In this case, nearly doesn't mean saved at the last minute, it means actually stabbed in the heart by a crazy cultist named Bruno Mannheim, the leader of Intergang. How the heck did that happen? Well it all starts in "52" #25 when Intergang discovers and begins to follow the words of the Crime Bible, the sacred text that teaches criminals to be uber evil. Intergang discovers a prophecy in it that they believes relates to Kate Kane and, by issue #48 of the series, they've kidnapped her, intending to sacrifice her in a ritual that will reduce Gotham to flames.

Montoya manages to stop the ritual, but not before Bruno stabs Batwoman in the heart. However the joke's on Bruno, because superheroes don't go down that easily, especially not members of team Bat! Kate pulls the knife out of her chest and fatally stabs Bruno in the back with it! Thanks to the quick actions of Montoya, and a little help from technology that just happens to be available, Kate survives, although her breathing is forever impaired. Phew!



Who are the Female Furies you ask? Imagine a group of super-angry, superhuman women, each as powerful as Wonder Woman and fanatically loyal to Darkseid. Oh and they're also led by the psychotic Granny Goodness, one of the most evil villains in the DC universe. Somewhere along the line, the original Furies decide to betray Darkseid and are almost all killed or exiled for their betrayal.

During the events of Grant Morrison's "Final Crisis," Catwoman, Batwoman, Wonder Woman and Giganta are all brainwashed into becoming Darkseid's newest Female Furies. They are given appearances that are similar to the four original Female Furies and Batwoman is possessed by the spirit of Mad Harriet, one of her Furie predecessors who was accidentally killed when Apokolip's Dog Soldiers shot her instead of Mary Marvel. The possessed Batwoman wears the deceased Furie's energy gauntlets, her Batsuit, and wields twin pistols. The energy gauntlets she gains are extremely powerful, able to damage even the strongest of meta-humans.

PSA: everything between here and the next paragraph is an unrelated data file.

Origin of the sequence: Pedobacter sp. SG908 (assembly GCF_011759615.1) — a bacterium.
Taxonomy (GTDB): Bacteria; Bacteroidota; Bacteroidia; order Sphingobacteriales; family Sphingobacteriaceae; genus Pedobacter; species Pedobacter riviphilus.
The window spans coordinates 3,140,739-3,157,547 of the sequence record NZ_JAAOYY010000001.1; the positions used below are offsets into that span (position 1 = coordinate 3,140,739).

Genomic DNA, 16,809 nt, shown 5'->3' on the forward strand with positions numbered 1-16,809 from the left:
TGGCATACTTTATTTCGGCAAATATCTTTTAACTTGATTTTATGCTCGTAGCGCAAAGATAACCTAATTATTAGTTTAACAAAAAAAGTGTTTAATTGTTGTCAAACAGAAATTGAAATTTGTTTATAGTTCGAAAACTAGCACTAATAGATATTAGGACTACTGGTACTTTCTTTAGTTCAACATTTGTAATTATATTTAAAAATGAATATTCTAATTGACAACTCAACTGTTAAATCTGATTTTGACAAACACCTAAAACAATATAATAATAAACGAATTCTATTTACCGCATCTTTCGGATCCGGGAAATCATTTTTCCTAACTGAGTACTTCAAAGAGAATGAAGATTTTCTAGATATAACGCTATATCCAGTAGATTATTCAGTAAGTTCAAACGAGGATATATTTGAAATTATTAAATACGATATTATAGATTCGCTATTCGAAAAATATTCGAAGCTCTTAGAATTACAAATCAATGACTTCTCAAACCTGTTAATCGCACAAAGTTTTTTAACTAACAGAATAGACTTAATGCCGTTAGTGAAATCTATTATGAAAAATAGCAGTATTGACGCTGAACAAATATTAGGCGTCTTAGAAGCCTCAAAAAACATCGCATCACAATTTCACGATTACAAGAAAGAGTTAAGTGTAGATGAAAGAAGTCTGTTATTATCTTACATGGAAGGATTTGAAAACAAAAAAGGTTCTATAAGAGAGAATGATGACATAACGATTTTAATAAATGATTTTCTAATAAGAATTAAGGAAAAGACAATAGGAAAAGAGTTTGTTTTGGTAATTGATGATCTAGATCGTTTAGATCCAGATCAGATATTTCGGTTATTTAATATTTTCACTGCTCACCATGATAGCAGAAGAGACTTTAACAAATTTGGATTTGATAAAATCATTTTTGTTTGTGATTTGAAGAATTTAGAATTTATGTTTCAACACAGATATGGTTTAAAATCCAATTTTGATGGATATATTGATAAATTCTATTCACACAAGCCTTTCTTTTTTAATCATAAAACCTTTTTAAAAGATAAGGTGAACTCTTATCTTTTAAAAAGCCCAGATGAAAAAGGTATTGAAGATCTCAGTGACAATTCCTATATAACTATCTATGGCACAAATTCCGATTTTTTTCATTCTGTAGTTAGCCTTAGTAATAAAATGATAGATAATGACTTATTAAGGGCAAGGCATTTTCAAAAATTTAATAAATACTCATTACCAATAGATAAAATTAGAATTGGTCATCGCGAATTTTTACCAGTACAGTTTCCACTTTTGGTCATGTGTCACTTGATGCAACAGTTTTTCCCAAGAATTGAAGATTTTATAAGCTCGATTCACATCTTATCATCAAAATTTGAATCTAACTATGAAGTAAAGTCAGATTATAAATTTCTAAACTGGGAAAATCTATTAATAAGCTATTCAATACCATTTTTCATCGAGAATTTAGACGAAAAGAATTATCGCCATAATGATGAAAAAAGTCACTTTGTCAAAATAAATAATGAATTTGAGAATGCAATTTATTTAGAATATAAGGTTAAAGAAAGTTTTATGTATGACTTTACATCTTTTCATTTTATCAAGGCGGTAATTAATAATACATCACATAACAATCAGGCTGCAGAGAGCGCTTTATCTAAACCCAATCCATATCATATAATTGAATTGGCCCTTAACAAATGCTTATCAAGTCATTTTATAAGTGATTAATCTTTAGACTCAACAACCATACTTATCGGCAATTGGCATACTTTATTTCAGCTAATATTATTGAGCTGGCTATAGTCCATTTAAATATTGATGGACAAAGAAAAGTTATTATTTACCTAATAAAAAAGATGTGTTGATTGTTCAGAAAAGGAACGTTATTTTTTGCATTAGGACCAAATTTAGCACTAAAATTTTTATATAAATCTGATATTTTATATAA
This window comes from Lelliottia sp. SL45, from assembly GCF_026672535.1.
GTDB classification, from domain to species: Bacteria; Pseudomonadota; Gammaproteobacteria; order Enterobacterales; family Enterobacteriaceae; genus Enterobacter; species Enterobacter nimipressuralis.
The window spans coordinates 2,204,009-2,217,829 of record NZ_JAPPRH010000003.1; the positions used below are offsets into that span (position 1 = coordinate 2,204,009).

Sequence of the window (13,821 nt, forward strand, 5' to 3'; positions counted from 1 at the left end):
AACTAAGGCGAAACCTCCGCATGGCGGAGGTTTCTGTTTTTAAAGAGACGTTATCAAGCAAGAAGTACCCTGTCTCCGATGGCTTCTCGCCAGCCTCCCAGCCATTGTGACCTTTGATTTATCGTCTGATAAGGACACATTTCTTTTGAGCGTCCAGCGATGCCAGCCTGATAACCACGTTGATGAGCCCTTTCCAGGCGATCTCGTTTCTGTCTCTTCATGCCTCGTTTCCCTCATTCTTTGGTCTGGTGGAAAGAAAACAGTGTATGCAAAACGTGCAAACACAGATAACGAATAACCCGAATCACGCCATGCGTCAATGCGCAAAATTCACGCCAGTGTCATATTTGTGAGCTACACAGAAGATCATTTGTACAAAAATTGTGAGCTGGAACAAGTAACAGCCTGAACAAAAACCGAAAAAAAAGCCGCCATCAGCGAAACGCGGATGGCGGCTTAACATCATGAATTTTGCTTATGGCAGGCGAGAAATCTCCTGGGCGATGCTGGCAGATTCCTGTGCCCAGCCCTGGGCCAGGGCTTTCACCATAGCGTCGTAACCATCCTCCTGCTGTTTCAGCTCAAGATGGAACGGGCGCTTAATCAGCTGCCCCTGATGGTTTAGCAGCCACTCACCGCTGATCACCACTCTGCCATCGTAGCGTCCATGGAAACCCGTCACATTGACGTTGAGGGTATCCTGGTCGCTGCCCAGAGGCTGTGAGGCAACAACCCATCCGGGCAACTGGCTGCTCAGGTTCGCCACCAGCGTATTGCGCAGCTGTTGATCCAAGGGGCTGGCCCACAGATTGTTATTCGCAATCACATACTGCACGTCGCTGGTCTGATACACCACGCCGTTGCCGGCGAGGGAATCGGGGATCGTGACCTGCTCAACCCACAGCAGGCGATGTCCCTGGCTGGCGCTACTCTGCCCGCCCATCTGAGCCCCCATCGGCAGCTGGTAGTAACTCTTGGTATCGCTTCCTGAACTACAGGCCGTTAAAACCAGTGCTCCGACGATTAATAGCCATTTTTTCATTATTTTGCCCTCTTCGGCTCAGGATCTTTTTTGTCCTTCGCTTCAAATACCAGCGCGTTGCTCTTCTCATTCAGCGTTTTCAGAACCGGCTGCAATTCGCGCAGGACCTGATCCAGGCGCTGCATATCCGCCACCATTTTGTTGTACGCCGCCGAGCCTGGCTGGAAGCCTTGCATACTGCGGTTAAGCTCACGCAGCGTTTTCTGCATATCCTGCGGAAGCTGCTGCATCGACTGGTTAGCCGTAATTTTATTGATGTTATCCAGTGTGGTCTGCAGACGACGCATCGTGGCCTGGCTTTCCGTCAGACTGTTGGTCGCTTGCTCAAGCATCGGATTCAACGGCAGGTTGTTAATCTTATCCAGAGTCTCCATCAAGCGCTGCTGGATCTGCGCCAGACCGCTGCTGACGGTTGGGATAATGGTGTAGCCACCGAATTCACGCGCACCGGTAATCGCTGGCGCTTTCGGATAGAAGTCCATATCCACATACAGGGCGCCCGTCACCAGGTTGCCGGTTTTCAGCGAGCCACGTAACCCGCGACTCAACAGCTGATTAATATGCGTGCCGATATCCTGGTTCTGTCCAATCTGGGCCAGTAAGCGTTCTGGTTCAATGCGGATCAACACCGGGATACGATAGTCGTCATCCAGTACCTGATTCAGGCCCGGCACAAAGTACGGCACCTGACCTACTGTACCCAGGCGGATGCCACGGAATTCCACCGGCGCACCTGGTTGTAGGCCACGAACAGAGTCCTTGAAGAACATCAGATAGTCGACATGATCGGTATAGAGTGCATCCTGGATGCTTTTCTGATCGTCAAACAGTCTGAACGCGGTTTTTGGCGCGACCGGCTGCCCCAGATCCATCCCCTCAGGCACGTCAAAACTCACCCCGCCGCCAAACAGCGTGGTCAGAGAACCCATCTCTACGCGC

Is there anything Batwoman can't do? Well when there's two of you, a lot more can be accomplished, and it was Batwoman I, Kathy Kane, who was an aspiring independent film director in her early life. Taking place in "Batman Incorporated," the tale told describes Kathy meeting and falling madly in love with Nathan Kane, the aforementioned sibling of Martha Wayne. Nathan himself was a millionaire, and as a token of his undying love for Kathy, purchased a circus for her as a birthday present.

Alas, Nathan met a tragic end, while Kathy was recruited into a spy organization named Spyral by the mysterious Agent-33, who tasked her with discovering Batman's true identity. That's why she disguised herself as Batwoman to gain his attention! Unfortunately, her plans were scuppered when the two fell in love, which we addressed earlier. Kathy goes on to become the head of Spyral, taking up the moniker of Agent Zero.



In "52" #28  after Montoya learns of Intergang's plans to sacrifice Kate, she and the previous incarnation of the Question return to Gotham, joining forces with Batwoman in issue #30. Following on from these events, Nightwing joins the trio in "DC Infinite Holiday Special." Dick Grayson had recently returned from an epic trip retracing the journey that Bruce Wayne took to become Batman, and he had broken off his engagement to Barbara Gordon.

Kate Kane is portrayed as being extremely attractive with porcelain skin, so how could he resist this femme fatale? In fact a year after "52" commences the Penguin says to Batman "Why don't you bring that new Batwoman? I hear she's kind of hot." Even supervillains want to try their luck with Batwoman! Nightwing quickly falls for her and gives her an official Batarang on Christmas Eve, hoping to sweeten the deal. Unfortunately for him, she's not interested and instead chooses to spend the night with Montoya, whom she still carries a torch for at this point.

Got another tantalizing tidbit about Batwoman? Share it in the comments!